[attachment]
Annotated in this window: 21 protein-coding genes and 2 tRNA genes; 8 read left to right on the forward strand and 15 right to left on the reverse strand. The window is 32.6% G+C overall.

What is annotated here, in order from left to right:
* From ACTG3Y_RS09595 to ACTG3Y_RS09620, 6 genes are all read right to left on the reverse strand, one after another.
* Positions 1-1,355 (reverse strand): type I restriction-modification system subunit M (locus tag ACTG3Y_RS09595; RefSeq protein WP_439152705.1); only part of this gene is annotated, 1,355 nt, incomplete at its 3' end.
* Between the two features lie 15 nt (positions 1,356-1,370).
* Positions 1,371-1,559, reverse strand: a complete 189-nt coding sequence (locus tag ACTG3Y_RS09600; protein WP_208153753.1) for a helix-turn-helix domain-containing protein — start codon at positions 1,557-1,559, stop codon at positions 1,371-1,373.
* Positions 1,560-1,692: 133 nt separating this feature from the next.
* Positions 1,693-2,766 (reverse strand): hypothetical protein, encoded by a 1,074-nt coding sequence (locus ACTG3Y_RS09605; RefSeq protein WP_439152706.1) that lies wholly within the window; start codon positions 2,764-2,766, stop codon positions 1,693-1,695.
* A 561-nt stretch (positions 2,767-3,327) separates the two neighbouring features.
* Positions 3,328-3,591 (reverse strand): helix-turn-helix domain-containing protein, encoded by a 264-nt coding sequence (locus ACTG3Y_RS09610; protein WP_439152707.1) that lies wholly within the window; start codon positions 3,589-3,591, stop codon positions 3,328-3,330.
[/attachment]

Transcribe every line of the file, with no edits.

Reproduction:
Annotated in this window: 21 protein-coding genes and 2 tRNA genes; 8 read left to right on the forward strand and 15 right to left on the reverse strand. The window is 32.6% G+C overall.

What is annotated here, in order from left to right:
* From ACTG3Y_RS09595 to ACTG3Y_RS09620, 6 genes are all read right to left on the reverse strand, one after another.
* Positions 1-1,355 (reverse strand): type I restriction-modification system subunit M (locus tag ACTG3Y_RS09595; RefSeq protein WP_439152705.1); only part of this gene is annotated, 1,355 nt, incomplete at its 3' end.
* Between the two features lie 15 nt (positions 1,356-1,370).
* Positions 1,371-1,559, reverse strand: a complete 189-nt coding sequence (locus tag ACTG3Y_RS09600; protein WP_208153753.1) for a helix-turn-helix domain-containing protein — start codon at positions 1,557-1,559, stop codon at positions 1,371-1,373.
* Positions 1,560-1,692: 133 nt separating this feature from the next.
* Positions 1,693-2,766 (reverse strand): hypothetical protein, encoded by a 1,074-nt coding sequence (locus ACTG3Y_RS09605; RefSeq protein WP_439152706.1) that lies wholly within the window; start codon positions 2,764-2,766, stop codon positions 1,693-1,695.
* A 561-nt stretch (positions 2,767-3,327) separates the two neighbouring features.
* Positions 3,328-3,591 (reverse strand): helix-turn-helix domain-containing protein, encoded by a 264-nt coding sequence (locus ACTG3Y_RS09610; protein WP_439152707.1) that lies wholly within the window; start codon positions 3,589-3,591, stop codon positions 3,328-3,330.